Blame it on the nurses, some of the most disagreeable and difficult people I’ve ever encountered. I’ve never felt so deprived of information, or so impotent to extract it. I wasn’t particularly interested in what they had hooked up to the IV. But how to turn on the TV—you have to turn on the cable box first—that’s important to know, right? Or how to get a hold of one of these elusive nurses—you can try dialing 375 on that phone over there, but more effective to just yell ‘¡enfermera!’ as loud as your debilitated lungs will allow you. It isn’t until night three of five that they give me one of those pee buckets, so I don’t have to haul the IV machine 10 times a day to the bathroom. And it’s strange, because Dominican women tend to be so warm and doting. So you’d think Dominican nurses would be even more so, ¿no? Maybe they were at the beginning, and serving all these ricos and foreigners, many of whom I’m sure aren’t so friendly either, just sucked the love out of them. To be fair, one or two, out of eight let’s say, performed like nurses should perform, and for that I thank them. I would also like to commend the doctors and their assistants: they were competent, and most importantly for me at the time, friendly. And the females among them: beautiful. I forget her name, but she was Japanese-Dominican, had an adorable accent when she spoke English, and that smile—it could melt icebergs and cause warring factions to trade guns for tulips. Drop me a line gurl.
On Friday I receive my first visitors. Luck would have it that an inordinate amount of Volunteers are in the capital for the weekend, and they’re all dropping by Abreu to see me and another Volunteer. The food there is mostly inedible—lots of tasteless potato puree, the one Dominican staple I just can’t dig—but my friends are totally clutch and bring me chocolate and bread, which quickly turns to diarrhea, but that’s fine. Most of all they—and all the other PCVs that stopped in over the weekend, especially Amanda Meng who tended to me most of Sunday and into Monday— remind me that Peace Corps is family, and this is how family members support one another. Sappy it may be, but when you’re ill it counts for a lot.
During this time I can’t help but think about my blood family as well. They are all in Montreal for Whitney’s graduation, which I had loathed to miss. On the other hand, if I had gone I would have spent a legendary family week in one of my favorite cities in bed, either in the hotel or the hospital. So in the end, in some tragic way, it worked out.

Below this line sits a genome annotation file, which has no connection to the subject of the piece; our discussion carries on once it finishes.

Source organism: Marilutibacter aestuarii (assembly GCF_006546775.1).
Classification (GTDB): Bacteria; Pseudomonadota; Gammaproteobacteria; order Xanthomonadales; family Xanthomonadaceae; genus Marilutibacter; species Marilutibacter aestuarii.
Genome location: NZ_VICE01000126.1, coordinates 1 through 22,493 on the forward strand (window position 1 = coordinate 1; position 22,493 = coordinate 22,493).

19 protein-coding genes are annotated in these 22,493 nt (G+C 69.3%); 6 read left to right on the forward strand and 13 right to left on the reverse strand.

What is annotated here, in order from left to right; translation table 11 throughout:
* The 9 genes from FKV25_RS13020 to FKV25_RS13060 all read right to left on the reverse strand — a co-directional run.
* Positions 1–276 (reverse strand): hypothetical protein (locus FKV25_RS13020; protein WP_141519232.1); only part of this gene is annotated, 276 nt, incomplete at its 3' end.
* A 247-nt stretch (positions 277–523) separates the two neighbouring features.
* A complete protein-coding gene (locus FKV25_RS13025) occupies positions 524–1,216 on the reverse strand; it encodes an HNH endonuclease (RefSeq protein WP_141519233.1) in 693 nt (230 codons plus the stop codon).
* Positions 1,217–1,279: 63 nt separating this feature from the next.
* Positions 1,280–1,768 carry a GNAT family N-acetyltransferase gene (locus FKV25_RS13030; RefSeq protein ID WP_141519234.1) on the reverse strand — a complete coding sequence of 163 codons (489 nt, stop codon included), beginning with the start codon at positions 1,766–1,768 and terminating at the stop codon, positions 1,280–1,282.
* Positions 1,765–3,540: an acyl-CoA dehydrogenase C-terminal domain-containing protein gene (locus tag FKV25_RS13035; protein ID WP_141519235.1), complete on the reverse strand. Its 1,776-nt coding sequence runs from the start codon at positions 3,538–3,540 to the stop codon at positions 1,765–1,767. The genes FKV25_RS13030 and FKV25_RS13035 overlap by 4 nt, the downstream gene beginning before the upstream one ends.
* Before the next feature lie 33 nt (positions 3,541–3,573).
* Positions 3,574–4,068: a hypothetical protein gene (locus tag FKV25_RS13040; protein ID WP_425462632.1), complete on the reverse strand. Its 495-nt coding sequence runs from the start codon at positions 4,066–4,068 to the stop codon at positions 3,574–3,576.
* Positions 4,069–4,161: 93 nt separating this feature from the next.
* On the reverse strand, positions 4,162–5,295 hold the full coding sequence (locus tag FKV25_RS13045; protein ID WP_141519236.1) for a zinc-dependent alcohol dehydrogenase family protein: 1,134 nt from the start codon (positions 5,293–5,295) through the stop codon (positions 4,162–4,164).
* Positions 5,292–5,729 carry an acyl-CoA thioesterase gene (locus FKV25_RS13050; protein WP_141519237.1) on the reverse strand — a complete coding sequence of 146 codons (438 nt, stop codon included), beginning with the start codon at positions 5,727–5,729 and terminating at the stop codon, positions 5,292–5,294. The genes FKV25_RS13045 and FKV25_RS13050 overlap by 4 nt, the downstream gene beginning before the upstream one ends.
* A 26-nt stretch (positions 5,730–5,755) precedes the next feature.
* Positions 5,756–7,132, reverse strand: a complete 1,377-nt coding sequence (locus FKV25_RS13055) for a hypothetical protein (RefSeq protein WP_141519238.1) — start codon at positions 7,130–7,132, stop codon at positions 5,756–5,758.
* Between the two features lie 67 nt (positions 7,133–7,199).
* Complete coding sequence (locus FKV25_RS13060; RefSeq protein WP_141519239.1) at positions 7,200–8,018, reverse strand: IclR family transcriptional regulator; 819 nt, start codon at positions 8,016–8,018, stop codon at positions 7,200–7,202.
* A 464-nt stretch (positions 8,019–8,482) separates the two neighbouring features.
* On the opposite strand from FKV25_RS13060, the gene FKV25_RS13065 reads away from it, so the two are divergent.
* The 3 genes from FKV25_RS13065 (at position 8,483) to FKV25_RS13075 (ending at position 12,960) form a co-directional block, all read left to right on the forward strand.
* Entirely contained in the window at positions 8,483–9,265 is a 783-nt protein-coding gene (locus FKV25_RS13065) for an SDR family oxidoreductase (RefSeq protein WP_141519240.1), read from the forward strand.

Two weeks since that fateful Sunday I’m feeling almost totally recovered. After numerous tests, the doctors decided it was, in the end, the dreaded Dengue. And they informed me that I had caught the Dengue at some previous point in my life, whether here or on one of my other journeys. What do you know.
As for the burning question, I guess at this point I’d rather swim in that pool of refuse. Life is all about new experiences after all, and now that I’ve had the Dengue one (again), I can only choose to take a poo dip.
Thursday, May 21, 2009
This ungodly climate has already resulted in much stinky sweat. Not the drenching, Patrick Ewing sort of sweat, but enough to leave a shirt ready for the washtub by noon. Take that shirt and give it a vigorous hand wash at least once a week, and within a month or two it’s looking pretty ratty. As a light packer, I might have only 10 shirts, which means I’ll be rummaging through used clothes at the mercado de pulga soon enough. To make matters worse, for both my clothes and my social standing: Since I’m allergic to antiperspirant—it leaves a fiery rash and small but sensitive welts in the armpits—I’m stuck with some Trader Joe’s unscented cotton-infused, yuppie-approved “deodorant”, only a tiny step above nothing. The best remedy would seem to be frequent showers, at least two a day, which Dominicans wouldn’t consider strange. That or spraying cologne in my armpits, which they might not find strange either.
Dominicans, in contrast, don’t seem to sweat. I’ve seen a few of them leaking before, but it seems that with most Dominicans their minimal fluid intake leaves their pores perpetually dry. They then interpret our sweating as a symptom of sickness, and ask us if we’re ok, if we have the famous gripe (cold, flu, general bad-being). We then say no, we’re fine, it’s just that it’s hot. And they nod in seeming comprehension.
In conclusion, I predict that dealing with the heat, with all its nefarious consequences, will be my most serious challenge as a Peace Corps Volunteer. Just edging out the appalling state of electricity in this country—think long blackouts, and lots of them—which I’ll discuss later on.